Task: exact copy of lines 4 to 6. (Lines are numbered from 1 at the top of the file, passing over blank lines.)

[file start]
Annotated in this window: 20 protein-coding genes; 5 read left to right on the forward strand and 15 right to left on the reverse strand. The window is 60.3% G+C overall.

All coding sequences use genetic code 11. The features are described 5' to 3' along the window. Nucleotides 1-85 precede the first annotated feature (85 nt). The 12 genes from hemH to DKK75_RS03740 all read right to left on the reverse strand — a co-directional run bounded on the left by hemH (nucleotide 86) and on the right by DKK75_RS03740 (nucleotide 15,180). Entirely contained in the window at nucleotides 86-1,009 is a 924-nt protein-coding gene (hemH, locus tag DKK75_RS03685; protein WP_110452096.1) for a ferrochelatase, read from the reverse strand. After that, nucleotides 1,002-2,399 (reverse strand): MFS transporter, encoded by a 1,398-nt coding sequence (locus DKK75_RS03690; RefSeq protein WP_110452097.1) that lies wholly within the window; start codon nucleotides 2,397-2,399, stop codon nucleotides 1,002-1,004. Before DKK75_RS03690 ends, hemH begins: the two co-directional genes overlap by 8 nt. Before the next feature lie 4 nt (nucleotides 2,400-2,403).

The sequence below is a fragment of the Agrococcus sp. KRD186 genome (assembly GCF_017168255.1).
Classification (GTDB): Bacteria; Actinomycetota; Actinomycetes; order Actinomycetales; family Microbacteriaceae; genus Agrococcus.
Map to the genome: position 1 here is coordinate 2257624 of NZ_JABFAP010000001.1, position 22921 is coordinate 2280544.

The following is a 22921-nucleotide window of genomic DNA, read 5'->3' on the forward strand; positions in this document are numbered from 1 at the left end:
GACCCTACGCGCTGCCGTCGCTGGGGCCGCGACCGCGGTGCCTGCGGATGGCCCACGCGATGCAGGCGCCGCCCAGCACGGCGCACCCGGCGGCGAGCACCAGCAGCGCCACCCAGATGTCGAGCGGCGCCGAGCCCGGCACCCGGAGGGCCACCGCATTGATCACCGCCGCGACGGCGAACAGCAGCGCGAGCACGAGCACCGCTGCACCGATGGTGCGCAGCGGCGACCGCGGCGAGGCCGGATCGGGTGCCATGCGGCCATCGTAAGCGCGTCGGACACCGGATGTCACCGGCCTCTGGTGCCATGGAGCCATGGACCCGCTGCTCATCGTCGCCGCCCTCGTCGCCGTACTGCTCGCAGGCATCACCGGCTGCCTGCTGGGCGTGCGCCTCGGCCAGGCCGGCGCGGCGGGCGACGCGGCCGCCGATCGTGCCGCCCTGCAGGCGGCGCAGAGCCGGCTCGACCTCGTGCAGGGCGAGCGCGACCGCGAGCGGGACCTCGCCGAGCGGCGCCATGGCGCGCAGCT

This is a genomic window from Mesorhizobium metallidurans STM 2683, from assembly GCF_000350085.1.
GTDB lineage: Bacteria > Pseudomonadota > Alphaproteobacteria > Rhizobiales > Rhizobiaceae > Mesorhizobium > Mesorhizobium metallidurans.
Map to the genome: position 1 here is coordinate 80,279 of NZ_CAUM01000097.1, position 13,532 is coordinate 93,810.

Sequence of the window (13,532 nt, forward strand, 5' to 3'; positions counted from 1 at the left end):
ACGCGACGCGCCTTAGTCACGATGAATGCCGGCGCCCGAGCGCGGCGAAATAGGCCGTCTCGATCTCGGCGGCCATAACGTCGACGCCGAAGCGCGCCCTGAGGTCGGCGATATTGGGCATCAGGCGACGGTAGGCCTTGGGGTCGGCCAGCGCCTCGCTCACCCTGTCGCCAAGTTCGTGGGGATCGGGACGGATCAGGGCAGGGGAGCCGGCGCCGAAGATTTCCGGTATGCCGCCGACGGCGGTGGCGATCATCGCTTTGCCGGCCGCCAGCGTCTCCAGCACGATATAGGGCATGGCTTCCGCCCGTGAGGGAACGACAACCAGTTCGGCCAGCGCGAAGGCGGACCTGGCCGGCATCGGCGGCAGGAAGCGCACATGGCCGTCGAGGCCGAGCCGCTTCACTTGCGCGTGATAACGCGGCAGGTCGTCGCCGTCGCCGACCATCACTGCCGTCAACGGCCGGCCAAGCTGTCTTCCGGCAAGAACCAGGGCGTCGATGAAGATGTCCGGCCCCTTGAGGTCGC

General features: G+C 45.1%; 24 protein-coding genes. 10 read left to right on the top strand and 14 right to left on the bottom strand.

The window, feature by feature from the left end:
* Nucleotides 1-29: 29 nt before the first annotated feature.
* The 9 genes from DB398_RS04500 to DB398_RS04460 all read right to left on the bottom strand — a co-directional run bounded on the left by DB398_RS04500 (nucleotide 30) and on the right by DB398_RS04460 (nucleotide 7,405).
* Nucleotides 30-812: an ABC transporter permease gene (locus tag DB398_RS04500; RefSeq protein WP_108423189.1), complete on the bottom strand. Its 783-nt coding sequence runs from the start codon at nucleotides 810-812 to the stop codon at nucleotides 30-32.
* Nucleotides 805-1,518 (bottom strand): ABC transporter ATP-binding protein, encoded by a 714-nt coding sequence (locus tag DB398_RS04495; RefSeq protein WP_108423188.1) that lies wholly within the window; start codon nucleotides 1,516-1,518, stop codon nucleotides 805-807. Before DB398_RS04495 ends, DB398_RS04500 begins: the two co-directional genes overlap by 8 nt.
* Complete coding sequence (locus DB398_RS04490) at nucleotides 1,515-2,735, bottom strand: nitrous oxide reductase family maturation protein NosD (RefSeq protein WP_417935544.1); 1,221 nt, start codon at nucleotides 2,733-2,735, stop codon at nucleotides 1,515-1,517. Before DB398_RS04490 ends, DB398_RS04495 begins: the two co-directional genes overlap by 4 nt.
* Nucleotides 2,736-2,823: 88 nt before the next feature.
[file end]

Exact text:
Classification (GTDB): Bacteria; Actinomycetota; Actinomycetes; order Actinomycetales; family Microbacteriaceae; genus Agrococcus.
Map to the genome: position 1 here is coordinate 2257624 of NZ_JABFAP010000001.1, position 22921 is coordinate 2280544.

The following is a 22921-nucleotide window of genomic DNA, read 5'->3' on the forward strand; positions in this document are numbered from 1 at the left end: